Assessing architecture quality: Metrics for AUTOSAR software architecture and EAST-ADL functional architectures

Both in AUTOSAR and EAST-ADL we are defining architectures – be it on the software level or on the function level. But when is an architecture a good architecture? How to find flaws? One approach to assess the quality are architecture metrics. In the research project IMES we have implemented a set of metrics both for the EAST-ADL and AUTOSAR models. The metrics calculation is based on the Eclipse projects ARTOP and EATOP.

One of the often-mentioned metrics in literature are “Provided Service Utilization” (PSU) and its counter-part, the “Required Service Utilization” (RSU). PSU measures the degree of utilization of a “service provider” by dividing the number of actually used  service by the total number of offered services:

PSU(s)=PS_used(s)/PS_total(s)

A metric of 1.0 indicates that all offered services are being used, a metric of 0.0 indicates that none of the services is being used. Values below 1.0 are indicators for potential architectural issues.

To apply the PSU concepts to AUTOSAR or EAST-ADL, the elements “service provider” and “service” have to be identitfied in the meta-models. In AUTOSAR, obvious candidates for providers are the SwComponentTypes and SwComponentPrototpyes. Candidates for services are the ports  (it is also possible to work with the data elements of a port, resulting in a finer granularity of the metric). Picking SwComponentTypes or SwComponentPrototpyes for “provider” results in subtle differences:

2013-04-04_13h24_08

In the above model, the metrics for the prototypes are PSU(p1)=1.0 (Port op is connected) and PSU(p2) = 0.0 (not connected). For the component types, PSU(ACI1O1_A)=1.0, since it is only relevant if the port is connected at all.

Connected ports

Deciding if a port is actually connected is more complex than in the simple example above. Delegation connectors just “forward” the ports without functionality – that has to be taken into account. A port being connected through a delegation does not count as a connected port for the metrics calculation. Starting from a port, all transitive connections have to be followed to see if the port is finally connected to a software component that actually consumes data (i.e., not a SwCompositionType), or if it is delegated to the highest level or not delegated at all.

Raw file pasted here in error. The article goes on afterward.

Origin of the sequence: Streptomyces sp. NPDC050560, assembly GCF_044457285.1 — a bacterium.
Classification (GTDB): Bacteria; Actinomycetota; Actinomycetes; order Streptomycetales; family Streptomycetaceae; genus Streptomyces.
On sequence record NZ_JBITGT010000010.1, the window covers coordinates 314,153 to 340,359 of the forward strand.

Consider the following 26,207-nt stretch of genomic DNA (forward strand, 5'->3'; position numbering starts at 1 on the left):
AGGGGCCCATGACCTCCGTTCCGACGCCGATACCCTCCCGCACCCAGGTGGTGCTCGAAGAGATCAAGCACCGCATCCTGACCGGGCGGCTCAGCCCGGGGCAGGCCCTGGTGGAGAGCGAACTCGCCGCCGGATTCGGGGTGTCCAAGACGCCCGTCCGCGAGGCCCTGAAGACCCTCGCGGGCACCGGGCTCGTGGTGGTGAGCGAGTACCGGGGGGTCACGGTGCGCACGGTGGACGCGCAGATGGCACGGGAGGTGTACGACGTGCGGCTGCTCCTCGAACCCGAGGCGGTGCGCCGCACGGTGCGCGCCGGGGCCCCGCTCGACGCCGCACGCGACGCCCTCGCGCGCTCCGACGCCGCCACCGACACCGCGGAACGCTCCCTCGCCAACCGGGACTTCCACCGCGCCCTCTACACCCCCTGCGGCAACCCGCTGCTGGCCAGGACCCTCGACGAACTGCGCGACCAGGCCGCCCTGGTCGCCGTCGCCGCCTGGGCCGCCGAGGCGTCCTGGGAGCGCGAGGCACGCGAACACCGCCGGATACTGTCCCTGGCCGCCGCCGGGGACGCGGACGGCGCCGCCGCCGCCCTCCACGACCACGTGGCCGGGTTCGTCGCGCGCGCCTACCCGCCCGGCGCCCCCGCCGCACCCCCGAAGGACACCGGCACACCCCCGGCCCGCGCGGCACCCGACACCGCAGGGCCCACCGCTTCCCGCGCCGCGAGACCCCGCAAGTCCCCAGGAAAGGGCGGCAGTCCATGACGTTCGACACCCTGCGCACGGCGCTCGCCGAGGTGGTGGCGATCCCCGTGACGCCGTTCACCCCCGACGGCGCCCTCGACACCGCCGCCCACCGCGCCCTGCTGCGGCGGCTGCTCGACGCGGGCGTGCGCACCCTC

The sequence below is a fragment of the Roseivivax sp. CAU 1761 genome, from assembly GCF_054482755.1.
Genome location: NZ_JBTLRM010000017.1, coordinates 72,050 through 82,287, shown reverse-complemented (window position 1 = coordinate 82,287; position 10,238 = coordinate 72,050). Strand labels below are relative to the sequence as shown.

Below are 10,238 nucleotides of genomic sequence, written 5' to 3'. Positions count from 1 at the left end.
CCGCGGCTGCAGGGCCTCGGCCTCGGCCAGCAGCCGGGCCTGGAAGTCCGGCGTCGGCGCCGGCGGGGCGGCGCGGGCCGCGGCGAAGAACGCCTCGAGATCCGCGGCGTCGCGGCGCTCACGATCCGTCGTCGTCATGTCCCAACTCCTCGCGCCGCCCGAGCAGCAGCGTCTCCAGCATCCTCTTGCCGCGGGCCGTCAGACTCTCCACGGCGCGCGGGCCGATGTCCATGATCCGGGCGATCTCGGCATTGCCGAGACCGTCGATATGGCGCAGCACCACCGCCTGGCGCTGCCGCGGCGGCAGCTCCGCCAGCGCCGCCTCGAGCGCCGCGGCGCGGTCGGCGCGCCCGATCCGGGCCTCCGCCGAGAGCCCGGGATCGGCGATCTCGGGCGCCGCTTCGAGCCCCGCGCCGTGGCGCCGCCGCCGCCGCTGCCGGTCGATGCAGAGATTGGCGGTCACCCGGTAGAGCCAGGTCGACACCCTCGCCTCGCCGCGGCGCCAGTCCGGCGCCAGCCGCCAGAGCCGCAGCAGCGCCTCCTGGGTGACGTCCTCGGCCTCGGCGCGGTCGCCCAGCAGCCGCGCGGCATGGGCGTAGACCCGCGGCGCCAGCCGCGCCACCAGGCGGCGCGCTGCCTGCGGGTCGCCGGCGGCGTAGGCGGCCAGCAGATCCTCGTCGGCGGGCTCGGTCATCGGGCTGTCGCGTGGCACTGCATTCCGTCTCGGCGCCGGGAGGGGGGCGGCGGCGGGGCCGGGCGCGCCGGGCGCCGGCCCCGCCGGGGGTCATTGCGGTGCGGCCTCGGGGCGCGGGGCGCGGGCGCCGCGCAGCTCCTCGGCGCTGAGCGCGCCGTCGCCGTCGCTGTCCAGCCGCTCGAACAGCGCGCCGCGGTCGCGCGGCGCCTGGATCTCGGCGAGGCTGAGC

Since we also want to calculate metrics for partial architectures, we define a delegation to the root level as “connected”, but there are other approaches that define such a delegation as “unconnected”.

Side Effect for Usability

The algorithm for finding connected ports has a nice side effect: It can be offered to the user as an extra functionality. In complex models, it is often difficult to track the actual destination of data elements through a port. The algorithm makes that easy.

PSU  and CPSU

Now the PSU of SwComponentTypes and SwComponentPrototypes can easily be calculated.2013-04-04_13h36_42

In the model above, PSU(In0Out3)==0.666. The same algorithms can be used to calculate the CPSU that indicates the ratio of (connected ports/total ports) of all ports of all SwComponentPrototypes of a subsytem. A metric < 1.0 indicates that the system has unconnected ports. In the above model, CPSU = 0.5. It is important to identify prototypes that are only composition types, since they are only structural and should not be used for metrics calculation by counting ports more than once.

RSU, EAST-ADL and variants

The calculation of RSU is analogous to the PSU calculation. And the metrcis calculation is not restricted to software architectures. Metrics for  EAST-ADL analysis functions and design functions can be calculated in the same way. In fact, our implementation is working on an abstract component / service model that maps to Artop and EATOP implementations, so that we can actually use the same code for both meta-models.

In addition, it can be combined with the variant / featuremodels, so that metrics for entire product lines can be calculated and “loose ends” can be found.

 

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